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Her Name Was Mai Tai Sing

When Mai Tai Sing was martyred, her husband was driven deeper into his newfound hope in Christ.
She arrived at the doors of Memorial Christian Hospital septic and near death, after a grueling two-day journey with her life hanging in the balance.

Despite her grim condition, the hospital staff fought desperately to save her, unsure at the time of what had caused the infections filling the center of her chest—more often than not, a guaranteed death sentence. (They would discover later it was an infection caused by a fish bone that had torn her esophagus weeks earlier.)

Over the next six weeks, she would slowly begin to recover. She and her husband would also come to saving faith after seeing the truth lived out through the hospital staff and her caretakers during her six-week stay at the hospital, and they would bring the medical team to share that same truth with their village.

Even though the truth was not welcome in their village, the young couple continued to seek it out, visiting the hospital to learn more and grow, and persistently bringing the truth back to the closed ears of their fellow villagers.

But in March, the tragic news arrived.

Her name was Mai Tai Sing

“Buddhism is often described as a peaceful religion opposed to killing even an insect,” said one of the NGO doctors at the hospital who had helped treat Mai Sing. “But in reality, there are radical religious zealots who will stop at nothing in the name of their religion. Take Myanmar and the Rohingya crisis as a prime example.”

Because of their stand for the truth, Mai Sing and her husband and two young children were forced to live in a 15-by-15-foot elevated bamboo hut just outside the village.

“No one wanted anything to do with them. She and her husband were hungry for God’s Word, but their community was not.”

Still, the couple begged the hospital team to come tell the truth in their village. The visit was cordial, the doctor recalled, and several of Mai Sing’s family came to hear the truth—but it was also made clear that the team was not welcome to return to the village. Mai Sing and her husband made several trips back to the hospital in the following months, however—only partially because of Mai Sing’s follow-up appointments.

“They were hungry for more of [the] Word,” the doctor said, “and at each visit devoured what [was] shared with them.” The doctor said he and his coworkers provided resources in their native language, both written and audio transcripts.

“They were very excited and growing in their faith.”

But then, in the midst of this great joy, tragedy struck.

The night of March 14, 2019, Mai Sing had just finished eating when she suddenly began foaming at the mouth and collapsed. Within minutes, she was dead. Her poisoning came after many threats towards her and her family and much pressure to return to Buddhism.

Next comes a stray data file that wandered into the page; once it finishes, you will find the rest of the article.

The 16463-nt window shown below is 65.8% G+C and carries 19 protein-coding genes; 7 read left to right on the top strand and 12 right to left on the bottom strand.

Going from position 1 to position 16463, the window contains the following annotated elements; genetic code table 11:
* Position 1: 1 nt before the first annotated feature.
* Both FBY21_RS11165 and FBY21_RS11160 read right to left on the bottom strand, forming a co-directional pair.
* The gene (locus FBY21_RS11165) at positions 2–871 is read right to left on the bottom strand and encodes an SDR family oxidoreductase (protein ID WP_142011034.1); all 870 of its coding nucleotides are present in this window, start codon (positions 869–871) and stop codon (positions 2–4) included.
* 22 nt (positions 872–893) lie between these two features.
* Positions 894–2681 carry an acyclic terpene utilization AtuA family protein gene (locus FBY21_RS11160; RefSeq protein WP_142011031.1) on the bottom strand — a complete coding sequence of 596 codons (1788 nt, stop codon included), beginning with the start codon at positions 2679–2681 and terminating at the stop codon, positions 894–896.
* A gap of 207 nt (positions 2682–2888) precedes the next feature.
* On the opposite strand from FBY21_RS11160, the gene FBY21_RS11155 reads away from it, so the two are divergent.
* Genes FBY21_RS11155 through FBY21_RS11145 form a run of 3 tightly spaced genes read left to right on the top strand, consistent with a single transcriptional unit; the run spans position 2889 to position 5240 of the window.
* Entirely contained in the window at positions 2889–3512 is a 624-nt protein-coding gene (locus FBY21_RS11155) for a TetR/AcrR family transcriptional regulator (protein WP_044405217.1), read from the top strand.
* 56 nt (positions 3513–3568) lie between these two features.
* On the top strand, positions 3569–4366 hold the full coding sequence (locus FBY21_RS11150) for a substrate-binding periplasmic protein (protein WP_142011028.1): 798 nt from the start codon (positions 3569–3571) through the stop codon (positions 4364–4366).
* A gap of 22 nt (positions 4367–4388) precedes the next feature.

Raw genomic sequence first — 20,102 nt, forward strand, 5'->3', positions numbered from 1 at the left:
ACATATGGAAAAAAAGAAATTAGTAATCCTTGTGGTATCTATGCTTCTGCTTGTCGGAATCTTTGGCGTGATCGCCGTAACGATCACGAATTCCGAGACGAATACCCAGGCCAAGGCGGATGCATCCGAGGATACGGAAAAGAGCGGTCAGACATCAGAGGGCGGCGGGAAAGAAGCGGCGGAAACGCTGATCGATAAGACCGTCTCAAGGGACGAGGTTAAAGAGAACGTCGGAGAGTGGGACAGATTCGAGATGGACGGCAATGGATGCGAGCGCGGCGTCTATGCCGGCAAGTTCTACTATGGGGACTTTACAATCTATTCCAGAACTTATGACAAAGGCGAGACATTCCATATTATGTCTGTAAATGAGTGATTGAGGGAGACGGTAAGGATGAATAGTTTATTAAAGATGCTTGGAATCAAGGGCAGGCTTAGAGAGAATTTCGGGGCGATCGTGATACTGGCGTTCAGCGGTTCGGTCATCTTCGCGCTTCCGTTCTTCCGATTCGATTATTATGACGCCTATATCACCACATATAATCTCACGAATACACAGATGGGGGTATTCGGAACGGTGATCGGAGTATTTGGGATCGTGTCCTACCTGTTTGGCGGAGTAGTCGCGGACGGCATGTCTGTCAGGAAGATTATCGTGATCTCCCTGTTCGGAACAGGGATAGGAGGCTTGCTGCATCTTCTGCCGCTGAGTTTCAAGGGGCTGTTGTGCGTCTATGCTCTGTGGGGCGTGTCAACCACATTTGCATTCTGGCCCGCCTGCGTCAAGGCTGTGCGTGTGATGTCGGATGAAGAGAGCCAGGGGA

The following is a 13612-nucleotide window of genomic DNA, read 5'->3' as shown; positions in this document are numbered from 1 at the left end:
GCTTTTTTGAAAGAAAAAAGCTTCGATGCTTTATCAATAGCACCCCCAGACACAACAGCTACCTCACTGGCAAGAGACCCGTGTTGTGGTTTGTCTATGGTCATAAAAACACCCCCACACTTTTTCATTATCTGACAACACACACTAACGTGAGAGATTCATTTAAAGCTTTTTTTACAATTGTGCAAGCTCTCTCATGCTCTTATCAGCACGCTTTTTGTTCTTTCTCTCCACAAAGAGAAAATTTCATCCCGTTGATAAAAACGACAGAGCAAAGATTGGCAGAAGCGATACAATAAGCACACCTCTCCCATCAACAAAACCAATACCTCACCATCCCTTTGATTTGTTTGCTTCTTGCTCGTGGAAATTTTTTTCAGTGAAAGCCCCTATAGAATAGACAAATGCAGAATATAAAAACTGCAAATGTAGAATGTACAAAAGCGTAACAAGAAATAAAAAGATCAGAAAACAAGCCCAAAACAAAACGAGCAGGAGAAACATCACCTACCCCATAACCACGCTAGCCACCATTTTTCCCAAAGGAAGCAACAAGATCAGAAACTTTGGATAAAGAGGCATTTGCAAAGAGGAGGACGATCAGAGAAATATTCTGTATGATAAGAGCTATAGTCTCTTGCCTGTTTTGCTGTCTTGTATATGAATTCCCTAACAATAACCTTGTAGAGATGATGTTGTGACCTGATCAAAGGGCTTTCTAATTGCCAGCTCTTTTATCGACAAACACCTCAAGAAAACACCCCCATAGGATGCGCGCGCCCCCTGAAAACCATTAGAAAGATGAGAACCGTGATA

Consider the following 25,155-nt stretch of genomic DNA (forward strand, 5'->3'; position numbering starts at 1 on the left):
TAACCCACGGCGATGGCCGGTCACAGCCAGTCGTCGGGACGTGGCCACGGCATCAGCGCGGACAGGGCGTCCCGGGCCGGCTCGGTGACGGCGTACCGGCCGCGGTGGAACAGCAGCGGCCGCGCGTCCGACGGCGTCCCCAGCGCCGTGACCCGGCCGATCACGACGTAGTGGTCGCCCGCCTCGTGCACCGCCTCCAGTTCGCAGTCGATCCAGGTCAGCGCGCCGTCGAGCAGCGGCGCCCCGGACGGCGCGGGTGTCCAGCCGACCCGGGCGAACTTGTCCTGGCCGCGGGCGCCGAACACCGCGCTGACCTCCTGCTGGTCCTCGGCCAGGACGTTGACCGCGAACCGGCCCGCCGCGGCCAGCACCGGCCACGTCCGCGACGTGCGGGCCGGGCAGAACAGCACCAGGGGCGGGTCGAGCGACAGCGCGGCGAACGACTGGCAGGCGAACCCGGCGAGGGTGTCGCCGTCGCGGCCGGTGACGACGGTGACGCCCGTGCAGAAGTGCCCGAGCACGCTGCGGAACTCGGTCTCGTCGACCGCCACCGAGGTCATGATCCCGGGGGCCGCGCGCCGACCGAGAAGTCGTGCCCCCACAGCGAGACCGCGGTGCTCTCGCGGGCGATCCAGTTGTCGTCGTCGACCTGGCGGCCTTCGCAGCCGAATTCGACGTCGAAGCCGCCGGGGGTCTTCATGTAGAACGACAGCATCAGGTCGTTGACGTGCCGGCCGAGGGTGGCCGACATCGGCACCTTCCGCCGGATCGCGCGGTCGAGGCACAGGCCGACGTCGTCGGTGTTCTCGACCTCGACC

“She has entered her peace, where disease and pain are no more,” the doctor wrote later. “She was a child of the living King of kings. She was a life lived to its end, who endured persecution and remained faithful even to death. She has entered her reward with the words ‘Well done, good and faithful servant.’ We will meet her again one day, wearing the white robe of the martyrs singing praises to her Lord and Savior.”

But Mai Sing’s story doesn’t end with her death. The hope she found lives on through her husband as he stands in the face of persecution from their village.

“This man lost his wife and his father in the same day,” said Jan G., wife of Harry G., ABWE Executive Director of South Asia. “Yet, he continues to live in the village which killed them. And he has hope.”

“I didn’t know what to do… So I just said a prayer, and then I buried her.”

Rather than handing her body over to the village to be buried through Buddhist rituals, Mai Tai Sing’s husband dug his wife’s grave himself. “I didn’t know what to do,” he told the missionaries. “So I just said a prayer, and then I buried her.”

When Buddhists began pressuring him into handing their young son over to the monastery, he pleaded with the hospital team to find a Christian family for his son to live with, so that the boy could be raised safely and in a Godly home. Their youngest child—a daughter—still lives with him in the village.

Though illiterate, the husband kept returning to the hospital for training seminars, learning the Scripture and how to teach Scripture to others through audio recordings. Recently, he was baptized—along with nine other local men—at one of the hospital’s training conferences.

“He is not only unwavering in the face of incredible opposition,” Jan said. “He is jubilant, and hungry, asking to be fed and willing to help people come and tell his village—despite the persecution.”


Revelation 6:9-11: “When he opened the fifth seal, I saw under the altar the souls of those who had been slain because of the word of God and the testimony they had maintained. They called out in a loud voice, "How long, Sovereign Lord, holy and true, until you judge the inhabitants of the earth and avenge our blood?" Then each of them was given a white robe, and they were told to wait a little longer...”

About the Author

Naomi Harward is an alumnus of Cedarville University and served as a communication specialist with ABWE and managing editor for Message Magazine.

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